Amid a group of protesters, Pastor Terry Jones (second from left) enters the 19th District Court Thursday to appear at a peace bond hearing. Jones refused to pay the bond, and a jury trial to determine if he poses a threat to public safety was still ongoing as of press time.
By DANIEL HERATY
DEARBORN – A planned protest at the Islamic Center of America by Pastor Terry Jones was derailed Friday after two days of legal wrangling.
A jury in 19th District Court ruled that Jones and his co-protestor Wayne Sapp posed a threat to the public peace and fined each $1. They declined to pay the fines and chose to go to Wayne County Jail instead until the bond is paid.
Jones came to town last week to protest Shariah law and jihad and was in court on Thursday and most of Friday. Wayne County Prosecutor Kym Worthy filed a complaint April 15 with the court urging Jones not to participate in the protest, which had been scheduled for 5 p.m. Friday in front of the Islamic Center of America, 19500 Ford Road. The complaint expressed concern that Jones’ appearance might cause a riot. The jury’s ruling came about 7 p.m. Friday.
In another attempt to dissuade Jones from coming, O’Reilly, in an open letter to Jones, said that he will be allowed every freedom as long as Jones does not violate the rights of other people, according to the Constitution.
“The Constitution says that your rights must be balanced with the rights of others under the same document,” O’Reilly said. “Your free speech rights do not allow you to trespass on the private property of others or prevent them from the Constitutional right to freely practice their religion.” He added that while there is concern over the radicalization of Islam, it has not changed views of Islam as a whole.
“We have not let this concern turn into a twisted paranoia that promotes fear-mongering and misleading generalizations,” O’Reilly said.
Jones had applied for a permit to hold his event, but city officials denied it at first, the complaint said, because the city would have to pay out over $46,000 for crowd control barricades and a police command post to accommodate Jones. They proposed that Jones could post a peace bond to cover the costs, and could make his case Thursday in a hearing before 19th District Chief Judge Mark Somers. The proposal would have required Jones to pay an undetermined peace bond guaranteeing there would be no unrest at the protest. Some reports placed that amount at up to $100,000.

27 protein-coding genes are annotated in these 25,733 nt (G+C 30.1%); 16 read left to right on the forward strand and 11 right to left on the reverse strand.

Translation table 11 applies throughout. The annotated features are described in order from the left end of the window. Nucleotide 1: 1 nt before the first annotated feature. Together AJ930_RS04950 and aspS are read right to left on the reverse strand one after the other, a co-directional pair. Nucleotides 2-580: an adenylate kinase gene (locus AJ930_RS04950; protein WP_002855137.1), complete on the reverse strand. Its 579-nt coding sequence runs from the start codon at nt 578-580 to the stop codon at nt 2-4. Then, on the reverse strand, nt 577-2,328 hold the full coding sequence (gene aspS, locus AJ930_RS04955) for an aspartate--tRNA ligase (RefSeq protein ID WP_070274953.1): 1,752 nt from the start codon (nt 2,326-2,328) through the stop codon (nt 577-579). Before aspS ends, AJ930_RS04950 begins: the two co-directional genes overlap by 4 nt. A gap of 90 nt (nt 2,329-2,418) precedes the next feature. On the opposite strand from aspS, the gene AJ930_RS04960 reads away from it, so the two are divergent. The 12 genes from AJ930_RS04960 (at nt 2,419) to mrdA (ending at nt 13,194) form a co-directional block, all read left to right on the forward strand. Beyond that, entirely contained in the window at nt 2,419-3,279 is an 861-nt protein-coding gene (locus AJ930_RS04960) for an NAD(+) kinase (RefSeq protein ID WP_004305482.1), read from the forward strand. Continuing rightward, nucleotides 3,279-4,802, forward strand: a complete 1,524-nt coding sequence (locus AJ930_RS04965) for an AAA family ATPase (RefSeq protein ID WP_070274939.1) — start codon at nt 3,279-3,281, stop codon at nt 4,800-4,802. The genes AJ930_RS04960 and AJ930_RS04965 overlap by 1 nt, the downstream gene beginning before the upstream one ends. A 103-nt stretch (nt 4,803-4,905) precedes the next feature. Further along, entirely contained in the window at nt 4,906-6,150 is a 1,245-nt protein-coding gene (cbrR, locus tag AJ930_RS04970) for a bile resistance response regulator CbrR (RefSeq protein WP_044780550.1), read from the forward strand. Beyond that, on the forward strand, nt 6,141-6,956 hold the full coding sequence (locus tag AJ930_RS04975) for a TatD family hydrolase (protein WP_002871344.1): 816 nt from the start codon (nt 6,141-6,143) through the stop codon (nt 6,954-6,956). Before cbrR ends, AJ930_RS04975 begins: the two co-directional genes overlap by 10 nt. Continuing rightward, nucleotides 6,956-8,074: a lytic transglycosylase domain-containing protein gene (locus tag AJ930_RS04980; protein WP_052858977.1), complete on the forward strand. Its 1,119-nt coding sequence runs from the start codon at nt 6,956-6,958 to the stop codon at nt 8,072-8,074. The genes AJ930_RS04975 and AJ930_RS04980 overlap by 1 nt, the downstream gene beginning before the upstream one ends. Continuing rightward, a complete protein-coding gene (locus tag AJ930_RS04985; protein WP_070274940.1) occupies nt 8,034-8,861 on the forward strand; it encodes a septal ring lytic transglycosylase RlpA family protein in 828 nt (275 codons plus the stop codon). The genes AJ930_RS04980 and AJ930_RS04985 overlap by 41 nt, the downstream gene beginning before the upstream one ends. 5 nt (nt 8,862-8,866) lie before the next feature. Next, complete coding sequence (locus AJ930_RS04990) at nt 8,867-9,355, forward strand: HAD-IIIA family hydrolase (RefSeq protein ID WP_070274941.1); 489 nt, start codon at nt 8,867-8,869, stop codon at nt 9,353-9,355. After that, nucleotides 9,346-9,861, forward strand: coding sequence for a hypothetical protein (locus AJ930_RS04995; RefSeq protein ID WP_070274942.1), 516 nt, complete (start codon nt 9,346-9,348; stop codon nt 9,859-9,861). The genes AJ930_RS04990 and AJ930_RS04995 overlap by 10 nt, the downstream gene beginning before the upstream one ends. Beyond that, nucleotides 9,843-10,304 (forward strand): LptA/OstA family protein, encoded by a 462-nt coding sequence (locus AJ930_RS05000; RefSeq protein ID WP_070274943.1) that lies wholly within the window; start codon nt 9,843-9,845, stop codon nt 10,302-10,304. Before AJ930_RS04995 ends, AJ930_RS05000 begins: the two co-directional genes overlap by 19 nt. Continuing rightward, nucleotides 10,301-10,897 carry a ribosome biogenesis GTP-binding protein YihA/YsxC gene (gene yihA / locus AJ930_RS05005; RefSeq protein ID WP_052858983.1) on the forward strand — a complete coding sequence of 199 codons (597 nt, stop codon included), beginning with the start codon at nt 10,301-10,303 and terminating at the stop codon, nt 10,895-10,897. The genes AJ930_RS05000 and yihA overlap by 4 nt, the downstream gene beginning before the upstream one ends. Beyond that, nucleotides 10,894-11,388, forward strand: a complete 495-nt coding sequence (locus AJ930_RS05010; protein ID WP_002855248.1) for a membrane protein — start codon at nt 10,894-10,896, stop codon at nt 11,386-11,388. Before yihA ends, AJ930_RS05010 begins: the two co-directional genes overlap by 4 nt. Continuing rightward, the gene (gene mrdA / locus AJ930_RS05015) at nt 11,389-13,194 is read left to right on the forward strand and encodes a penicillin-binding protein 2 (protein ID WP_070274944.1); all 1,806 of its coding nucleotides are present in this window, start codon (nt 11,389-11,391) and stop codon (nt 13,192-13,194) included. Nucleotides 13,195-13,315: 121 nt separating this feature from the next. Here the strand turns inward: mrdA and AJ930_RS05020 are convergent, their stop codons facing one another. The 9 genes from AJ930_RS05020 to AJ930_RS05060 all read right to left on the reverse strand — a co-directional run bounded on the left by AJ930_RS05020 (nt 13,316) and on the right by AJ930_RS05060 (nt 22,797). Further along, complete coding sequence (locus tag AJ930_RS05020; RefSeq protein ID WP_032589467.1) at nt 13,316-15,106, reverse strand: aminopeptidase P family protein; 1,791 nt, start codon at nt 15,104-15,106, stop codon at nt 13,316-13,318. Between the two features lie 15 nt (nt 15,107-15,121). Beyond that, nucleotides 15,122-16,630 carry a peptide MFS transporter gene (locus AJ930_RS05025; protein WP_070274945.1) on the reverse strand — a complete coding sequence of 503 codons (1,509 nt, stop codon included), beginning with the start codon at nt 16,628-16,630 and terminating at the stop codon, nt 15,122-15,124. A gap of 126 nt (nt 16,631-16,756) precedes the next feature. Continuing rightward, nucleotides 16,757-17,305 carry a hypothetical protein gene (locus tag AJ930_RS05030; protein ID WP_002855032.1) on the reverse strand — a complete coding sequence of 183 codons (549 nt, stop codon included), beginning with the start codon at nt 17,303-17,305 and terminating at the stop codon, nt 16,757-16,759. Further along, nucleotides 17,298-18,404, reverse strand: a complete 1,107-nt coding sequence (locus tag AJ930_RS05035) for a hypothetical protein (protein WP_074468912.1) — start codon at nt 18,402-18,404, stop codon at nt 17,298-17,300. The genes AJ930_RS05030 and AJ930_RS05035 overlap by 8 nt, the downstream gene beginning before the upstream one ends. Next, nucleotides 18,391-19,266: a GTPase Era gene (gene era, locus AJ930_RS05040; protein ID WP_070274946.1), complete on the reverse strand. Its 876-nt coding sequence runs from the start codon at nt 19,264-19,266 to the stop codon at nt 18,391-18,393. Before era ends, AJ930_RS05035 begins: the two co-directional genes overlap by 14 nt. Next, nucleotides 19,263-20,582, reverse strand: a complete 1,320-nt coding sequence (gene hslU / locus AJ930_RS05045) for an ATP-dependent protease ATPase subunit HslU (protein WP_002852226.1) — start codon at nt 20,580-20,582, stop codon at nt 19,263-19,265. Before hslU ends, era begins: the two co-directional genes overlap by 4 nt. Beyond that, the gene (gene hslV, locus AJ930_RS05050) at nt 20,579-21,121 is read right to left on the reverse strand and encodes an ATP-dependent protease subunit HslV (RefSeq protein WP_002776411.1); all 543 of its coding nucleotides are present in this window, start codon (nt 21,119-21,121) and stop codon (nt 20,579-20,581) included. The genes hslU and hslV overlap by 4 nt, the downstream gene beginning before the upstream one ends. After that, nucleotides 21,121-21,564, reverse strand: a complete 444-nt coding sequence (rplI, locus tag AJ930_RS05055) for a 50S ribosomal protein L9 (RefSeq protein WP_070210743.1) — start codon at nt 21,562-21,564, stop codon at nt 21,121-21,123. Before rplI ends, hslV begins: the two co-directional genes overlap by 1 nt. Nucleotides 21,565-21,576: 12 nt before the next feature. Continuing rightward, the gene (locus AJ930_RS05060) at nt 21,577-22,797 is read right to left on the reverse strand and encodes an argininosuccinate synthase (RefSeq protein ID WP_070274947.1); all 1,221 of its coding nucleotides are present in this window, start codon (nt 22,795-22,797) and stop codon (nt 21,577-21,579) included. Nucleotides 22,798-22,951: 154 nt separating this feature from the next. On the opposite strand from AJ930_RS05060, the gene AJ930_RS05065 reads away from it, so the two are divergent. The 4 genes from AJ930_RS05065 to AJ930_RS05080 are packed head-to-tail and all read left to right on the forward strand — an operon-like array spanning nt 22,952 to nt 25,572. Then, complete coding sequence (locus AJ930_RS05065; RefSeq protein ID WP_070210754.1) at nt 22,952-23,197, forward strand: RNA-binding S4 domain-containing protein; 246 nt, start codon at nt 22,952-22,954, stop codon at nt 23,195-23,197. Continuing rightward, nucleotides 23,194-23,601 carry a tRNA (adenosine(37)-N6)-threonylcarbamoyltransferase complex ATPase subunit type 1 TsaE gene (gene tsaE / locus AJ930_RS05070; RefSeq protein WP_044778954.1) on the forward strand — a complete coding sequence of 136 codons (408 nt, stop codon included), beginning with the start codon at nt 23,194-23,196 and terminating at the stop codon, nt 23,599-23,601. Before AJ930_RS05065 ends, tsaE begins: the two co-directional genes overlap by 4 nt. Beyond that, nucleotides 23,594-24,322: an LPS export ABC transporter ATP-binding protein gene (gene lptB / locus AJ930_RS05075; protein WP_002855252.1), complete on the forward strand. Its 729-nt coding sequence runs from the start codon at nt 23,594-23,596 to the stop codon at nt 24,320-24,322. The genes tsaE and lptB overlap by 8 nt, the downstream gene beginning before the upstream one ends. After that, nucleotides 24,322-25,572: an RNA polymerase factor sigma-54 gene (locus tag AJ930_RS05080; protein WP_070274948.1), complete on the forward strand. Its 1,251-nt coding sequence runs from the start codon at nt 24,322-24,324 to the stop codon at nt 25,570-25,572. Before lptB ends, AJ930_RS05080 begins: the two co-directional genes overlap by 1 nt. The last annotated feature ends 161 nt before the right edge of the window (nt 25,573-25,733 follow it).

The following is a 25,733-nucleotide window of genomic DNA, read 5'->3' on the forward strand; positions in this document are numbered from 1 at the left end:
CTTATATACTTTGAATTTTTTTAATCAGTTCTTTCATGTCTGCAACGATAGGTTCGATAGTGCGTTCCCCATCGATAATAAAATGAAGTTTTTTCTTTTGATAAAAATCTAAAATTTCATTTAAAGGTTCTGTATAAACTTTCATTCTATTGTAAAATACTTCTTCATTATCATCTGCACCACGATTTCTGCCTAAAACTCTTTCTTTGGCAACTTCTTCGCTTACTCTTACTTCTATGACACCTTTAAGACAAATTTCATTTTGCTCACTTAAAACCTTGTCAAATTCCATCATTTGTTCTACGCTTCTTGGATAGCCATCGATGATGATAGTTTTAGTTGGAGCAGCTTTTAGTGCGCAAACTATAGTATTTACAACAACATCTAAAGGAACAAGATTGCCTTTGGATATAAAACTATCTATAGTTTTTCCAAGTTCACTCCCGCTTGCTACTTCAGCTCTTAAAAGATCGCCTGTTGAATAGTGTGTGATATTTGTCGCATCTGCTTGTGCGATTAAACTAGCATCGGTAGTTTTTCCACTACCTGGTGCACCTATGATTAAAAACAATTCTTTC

Somers said Thursday that the court had the option of issuing a warrant for Jones’ arrest or a summons to appear in court, adding that the court would not order the arrest unless there was an immediate threat to public safety.
Jones and Wayne Sapp, a fellow member of the Dove World Outreach Center, appeared at the peace bond hearing Thursday.
“Defendants have embarked on a threatened course of conduct designed to breach the peace within the city limits of Dearborn … to wit the incitement of a riot …,” the complaint read. “The greatest danger is the likelihood of a riot ensuing, complete with the discharge of firearms, unless this proposed bond is granted.”
During the trial, Police Chief Ronald Haddad said police identified four local threats to Jones, including one in Toledo, Ohio, and one in east Dearborn.
Jones on Thursday declined to pay the peace bond and opted for a jury trial on Friday. He appeared in court that day wearing a leather jacket, jeans and a Harley-Davidson motorcycle T-shirt. He acted as his own attorney, as did Sapp.
During the opening statements, Assistant Wayne County Prosecutor Robert Moran told jurors that the trial was not about the suppression of Jones’ First Amendment rights.
“Nothing could be further from the truth,” Moran said, adding that the potential threat to public safety was the issue at hand.
To make his point, Moran cited an incident at a local television station late Thursday. Jones was leaving the studios at WJBK-TV 2 when his gun accidentally fired while getting into a car that had transported him to the station. No one was injured.
Moran also showed footage from the TV show “Good Morning America,” in which Jones was asked if he was willing to die for his actions and what he believed, and the pastor answered that he was.
Sapp responded by saying there has been no violent activity at any of his church’s previous demonstrations, despite taking place in locations where violence could have occurred. While testifying on his own behalf, Jones said free speech isn’t always popular.
“Freedom of speech does no good if it confines me to saying what other people like,” he said. Somers offered Jones the opportunity to choose among four different “free speech zones” around the city where people can stage a protest without having to apply for a permit. Jones declined, calling the zones “absolutely ridiculous,” and saying the “actual free speech zone” covers the entire country.
The trial was still in progress as the Times-Herald went to press.
Rana Elmir, spokeswoman for the ACLU of Michigan, said her group disagrees with Jones’ message, but that he still has the right to speak freely, and the peace bond is an attempt to stifle that right.
“You cannot put a price on free speech,” she said.
Jones has said throughout the week that the city’s denial of a permit would not dissuade him from protesting.
(Daniel Heraty can be reached at [email protected])